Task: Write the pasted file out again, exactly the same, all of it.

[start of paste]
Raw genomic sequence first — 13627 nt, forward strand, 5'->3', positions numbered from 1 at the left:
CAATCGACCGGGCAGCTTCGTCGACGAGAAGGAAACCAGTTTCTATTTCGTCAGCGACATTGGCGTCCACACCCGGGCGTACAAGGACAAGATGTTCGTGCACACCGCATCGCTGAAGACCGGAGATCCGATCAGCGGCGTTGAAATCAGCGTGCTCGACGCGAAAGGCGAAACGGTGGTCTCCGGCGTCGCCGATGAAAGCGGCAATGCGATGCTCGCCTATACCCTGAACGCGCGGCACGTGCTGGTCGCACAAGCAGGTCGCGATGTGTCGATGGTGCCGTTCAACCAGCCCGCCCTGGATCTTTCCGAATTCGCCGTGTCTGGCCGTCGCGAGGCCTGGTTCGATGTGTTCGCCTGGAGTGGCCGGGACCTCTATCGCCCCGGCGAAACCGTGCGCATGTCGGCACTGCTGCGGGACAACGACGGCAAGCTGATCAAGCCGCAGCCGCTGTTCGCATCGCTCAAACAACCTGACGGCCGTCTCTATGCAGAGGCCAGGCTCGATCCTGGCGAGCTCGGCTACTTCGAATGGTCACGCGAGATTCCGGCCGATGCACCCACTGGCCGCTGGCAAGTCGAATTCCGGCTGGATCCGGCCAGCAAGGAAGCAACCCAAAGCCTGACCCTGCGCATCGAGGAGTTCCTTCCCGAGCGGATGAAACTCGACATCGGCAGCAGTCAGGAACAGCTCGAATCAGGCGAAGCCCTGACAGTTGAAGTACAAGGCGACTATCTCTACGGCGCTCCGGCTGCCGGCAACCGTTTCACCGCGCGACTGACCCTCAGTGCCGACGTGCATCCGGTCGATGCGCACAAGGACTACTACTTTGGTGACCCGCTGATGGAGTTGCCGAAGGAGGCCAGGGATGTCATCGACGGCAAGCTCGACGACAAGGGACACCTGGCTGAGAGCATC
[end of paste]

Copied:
Raw genomic sequence first — 13627 nt, forward strand, 5'->3', positions numbered from 1 at the left:
CAATCGACCGGGCAGCTTCGTCGACGAGAAGGAAACCAGTTTCTATTTCGTCAGCGACATTGGCGTCCACACCCGGGCGTACAAGGACAAGATGTTCGTGCACACCGCATCGCTGAAGACCGGAGATCCGATCAGCGGCGTTGAAATCAGCGTGCTCGACGCGAAAGGCGAAACGGTGGTCTCCGGCGTCGCCGATGAAAGCGGCAATGCGATGCTCGCCTATACCCTGAACGCGCGGCACGTGCTGGTCGCACAAGCAGGTCGCGATGTGTCGATGGTGCCGTTCAACCAGCCCGCCCTGGATCTTTCCGAATTCGCCGTGTCTGGCCGTCGCGAGGCCTGGTTCGATGTGTTCGCCTGGAGTGGCCGGGACCTCTATCGCCCCGGCGAAACCGTGCGCATGTCGGCACTGCTGCGGGACAACGACGGCAAGCTGATCAAGCCGCAGCCGCTGTTCGCATCGCTCAAACAACCTGACGGCCGTCTCTATGCAGAGGCCAGGCTCGATCCTGGCGAGCTCGGCTACTTCGAATGGTCACGCGAGATTCCGGCCGATGCACCCACTGGCCGCTGGCAAGTCGAATTCCGGCTGGATCCGGCCAGCAAGGAAGCAACCCAAAGCCTGACCCTGCGCATCGAGGAGTTCCTTCCCGAGCGGATGAAACTCGACATCGGCAGCAGTCAGGAACAGCTCGAATCAGGCGAAGCCCTGACAGTTGAAGTACAAGGCGACTATCTCTACGGCGCTCCGGCTGCCGGCAACCGTTTCACCGCGCGACTGACCCTCAGTGCCGACGTGCATCCGGTCGATGCGCACAAGGACTACTACTTTGGTGACCCGCTGATGGAGTTGCCGAAGGAGGCCAGGGATGTCATCGACGGCAAGCTCGACGACAAGGGACACCTGGCTGAGAGCATC